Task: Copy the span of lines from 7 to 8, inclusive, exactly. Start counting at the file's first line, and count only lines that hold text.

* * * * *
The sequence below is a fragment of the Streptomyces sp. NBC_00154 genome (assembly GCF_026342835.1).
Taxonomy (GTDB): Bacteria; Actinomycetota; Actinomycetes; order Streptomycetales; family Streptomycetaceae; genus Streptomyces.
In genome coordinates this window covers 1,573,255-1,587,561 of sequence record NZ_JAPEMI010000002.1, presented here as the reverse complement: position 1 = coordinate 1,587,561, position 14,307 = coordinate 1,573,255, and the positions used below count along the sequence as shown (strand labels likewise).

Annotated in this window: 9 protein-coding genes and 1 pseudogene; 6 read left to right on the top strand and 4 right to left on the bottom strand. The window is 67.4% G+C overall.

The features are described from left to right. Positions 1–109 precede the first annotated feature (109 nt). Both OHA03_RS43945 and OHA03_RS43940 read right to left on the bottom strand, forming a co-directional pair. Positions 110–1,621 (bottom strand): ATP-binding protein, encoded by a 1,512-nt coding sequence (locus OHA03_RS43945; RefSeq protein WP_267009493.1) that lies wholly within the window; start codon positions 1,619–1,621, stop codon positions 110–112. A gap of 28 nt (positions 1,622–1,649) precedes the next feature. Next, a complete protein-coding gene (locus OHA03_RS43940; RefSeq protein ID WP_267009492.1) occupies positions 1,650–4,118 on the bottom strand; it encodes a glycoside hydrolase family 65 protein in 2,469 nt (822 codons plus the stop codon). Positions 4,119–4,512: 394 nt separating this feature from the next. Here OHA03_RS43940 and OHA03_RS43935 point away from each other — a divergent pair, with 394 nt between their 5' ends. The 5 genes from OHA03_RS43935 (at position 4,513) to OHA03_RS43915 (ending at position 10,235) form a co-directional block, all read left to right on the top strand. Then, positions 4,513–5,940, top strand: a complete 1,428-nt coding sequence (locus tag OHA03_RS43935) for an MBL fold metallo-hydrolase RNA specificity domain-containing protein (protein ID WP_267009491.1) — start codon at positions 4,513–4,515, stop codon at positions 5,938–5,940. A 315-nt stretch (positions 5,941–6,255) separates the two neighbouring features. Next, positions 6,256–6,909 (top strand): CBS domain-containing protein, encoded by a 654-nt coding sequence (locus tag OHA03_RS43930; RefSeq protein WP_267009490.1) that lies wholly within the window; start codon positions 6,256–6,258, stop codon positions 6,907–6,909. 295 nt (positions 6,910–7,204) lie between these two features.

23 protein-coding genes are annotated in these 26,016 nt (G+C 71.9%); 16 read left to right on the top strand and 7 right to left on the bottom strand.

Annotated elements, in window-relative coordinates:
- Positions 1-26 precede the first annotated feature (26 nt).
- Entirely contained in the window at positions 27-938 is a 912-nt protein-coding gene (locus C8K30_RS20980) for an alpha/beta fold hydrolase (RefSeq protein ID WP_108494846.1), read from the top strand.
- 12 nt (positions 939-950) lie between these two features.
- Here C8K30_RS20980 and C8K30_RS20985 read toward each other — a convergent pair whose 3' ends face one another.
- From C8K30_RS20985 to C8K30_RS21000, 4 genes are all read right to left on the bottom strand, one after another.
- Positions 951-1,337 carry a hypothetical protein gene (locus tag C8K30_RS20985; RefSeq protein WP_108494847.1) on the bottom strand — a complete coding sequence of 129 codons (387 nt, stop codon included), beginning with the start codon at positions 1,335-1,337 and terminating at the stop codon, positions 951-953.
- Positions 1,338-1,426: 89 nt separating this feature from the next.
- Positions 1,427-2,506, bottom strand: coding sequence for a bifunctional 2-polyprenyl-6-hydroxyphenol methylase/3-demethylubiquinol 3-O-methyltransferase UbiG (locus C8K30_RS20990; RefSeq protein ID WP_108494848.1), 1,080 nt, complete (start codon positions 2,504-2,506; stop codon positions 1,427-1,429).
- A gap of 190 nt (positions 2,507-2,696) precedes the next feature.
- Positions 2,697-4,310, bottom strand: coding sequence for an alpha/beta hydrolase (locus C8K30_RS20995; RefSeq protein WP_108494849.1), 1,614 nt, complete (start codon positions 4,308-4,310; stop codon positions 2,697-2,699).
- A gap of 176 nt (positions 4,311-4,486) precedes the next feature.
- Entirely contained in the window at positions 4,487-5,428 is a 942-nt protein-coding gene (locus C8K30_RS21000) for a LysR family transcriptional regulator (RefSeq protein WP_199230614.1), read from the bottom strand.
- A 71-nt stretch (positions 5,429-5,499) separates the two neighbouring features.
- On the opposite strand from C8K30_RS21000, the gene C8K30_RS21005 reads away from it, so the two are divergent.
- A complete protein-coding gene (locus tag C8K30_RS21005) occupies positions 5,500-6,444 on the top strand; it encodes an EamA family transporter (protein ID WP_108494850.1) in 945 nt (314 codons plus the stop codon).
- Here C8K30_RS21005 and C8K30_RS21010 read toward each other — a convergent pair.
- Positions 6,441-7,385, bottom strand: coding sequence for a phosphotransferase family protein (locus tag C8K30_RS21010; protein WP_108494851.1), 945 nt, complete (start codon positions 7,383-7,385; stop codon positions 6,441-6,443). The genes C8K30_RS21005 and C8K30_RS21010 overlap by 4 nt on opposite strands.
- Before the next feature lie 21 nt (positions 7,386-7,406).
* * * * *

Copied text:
Annotated elements, in window-relative coordinates:
- Positions 1-26 precede the first annotated feature (26 nt).